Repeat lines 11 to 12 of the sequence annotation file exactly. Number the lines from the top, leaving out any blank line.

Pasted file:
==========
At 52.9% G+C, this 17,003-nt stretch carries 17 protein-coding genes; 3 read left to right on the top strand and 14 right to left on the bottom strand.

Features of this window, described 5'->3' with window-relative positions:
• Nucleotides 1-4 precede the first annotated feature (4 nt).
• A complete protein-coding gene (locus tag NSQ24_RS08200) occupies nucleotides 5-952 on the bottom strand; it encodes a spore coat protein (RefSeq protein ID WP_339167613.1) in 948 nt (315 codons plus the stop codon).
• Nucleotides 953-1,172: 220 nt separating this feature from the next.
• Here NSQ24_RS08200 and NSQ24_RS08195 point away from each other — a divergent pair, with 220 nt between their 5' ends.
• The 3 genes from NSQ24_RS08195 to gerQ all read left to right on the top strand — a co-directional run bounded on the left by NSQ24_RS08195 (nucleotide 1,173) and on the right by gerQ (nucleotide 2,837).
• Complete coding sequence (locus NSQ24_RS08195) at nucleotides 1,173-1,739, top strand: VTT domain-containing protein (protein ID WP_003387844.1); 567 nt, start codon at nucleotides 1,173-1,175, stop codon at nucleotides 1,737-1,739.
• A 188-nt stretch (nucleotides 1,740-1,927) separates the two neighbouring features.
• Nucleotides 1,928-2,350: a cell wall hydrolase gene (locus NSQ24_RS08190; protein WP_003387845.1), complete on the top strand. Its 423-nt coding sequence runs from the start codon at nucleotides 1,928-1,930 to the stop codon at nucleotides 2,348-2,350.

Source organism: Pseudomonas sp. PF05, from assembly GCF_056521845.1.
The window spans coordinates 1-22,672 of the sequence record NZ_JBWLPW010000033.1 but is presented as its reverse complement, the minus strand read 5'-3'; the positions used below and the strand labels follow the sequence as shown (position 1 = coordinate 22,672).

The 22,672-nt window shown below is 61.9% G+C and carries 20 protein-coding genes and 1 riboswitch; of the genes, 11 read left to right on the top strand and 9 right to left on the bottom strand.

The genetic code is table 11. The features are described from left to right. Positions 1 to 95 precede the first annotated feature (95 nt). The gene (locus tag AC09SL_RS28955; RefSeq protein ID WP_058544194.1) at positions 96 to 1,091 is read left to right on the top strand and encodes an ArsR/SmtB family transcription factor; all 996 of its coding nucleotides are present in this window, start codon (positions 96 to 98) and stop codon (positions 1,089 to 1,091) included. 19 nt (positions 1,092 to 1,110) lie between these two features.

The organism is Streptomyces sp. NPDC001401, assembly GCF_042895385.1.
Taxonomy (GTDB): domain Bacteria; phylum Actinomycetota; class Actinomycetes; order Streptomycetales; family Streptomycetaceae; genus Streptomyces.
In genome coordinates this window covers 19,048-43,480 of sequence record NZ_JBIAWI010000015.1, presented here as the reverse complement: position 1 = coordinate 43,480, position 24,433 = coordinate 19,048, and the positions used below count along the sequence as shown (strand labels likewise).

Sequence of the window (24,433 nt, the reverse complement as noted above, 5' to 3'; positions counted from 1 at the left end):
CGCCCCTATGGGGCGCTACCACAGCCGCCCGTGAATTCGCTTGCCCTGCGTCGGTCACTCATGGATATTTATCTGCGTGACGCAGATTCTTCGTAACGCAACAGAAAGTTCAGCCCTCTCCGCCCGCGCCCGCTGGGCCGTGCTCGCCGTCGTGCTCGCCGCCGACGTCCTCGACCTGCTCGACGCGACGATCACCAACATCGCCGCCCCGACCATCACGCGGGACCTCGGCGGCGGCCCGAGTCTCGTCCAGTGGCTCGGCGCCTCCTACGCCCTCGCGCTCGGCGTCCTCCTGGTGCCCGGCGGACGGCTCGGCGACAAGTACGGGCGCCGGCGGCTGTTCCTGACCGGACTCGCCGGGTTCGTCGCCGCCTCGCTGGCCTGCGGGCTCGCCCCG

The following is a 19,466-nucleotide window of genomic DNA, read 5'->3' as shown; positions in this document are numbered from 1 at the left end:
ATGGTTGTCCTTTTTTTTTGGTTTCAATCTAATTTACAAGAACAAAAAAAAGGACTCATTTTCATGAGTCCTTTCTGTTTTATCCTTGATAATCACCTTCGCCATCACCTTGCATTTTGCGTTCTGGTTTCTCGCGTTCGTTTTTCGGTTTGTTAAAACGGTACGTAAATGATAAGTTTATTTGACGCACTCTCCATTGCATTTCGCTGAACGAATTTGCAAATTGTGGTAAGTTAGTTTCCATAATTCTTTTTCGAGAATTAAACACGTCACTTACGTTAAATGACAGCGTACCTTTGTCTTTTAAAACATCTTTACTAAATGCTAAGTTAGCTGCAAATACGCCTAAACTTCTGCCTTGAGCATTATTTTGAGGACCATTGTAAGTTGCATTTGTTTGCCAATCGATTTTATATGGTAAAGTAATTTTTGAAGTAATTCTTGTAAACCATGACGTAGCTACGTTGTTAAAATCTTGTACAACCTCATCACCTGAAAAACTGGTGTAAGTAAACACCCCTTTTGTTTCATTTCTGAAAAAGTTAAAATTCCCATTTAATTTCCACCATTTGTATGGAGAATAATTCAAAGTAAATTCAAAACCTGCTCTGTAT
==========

Source organism: Pseudomonas sp. PF05, from assembly GCF_056521845.1.
The window spans coordinates 1-22,672 of the sequence record NZ_JBWLPW010000033.1 but is presented as its reverse complement, the minus strand read 5'-3'; the positions used below and the strand labels follow the sequence as shown (position 1 = coordinate 22,672).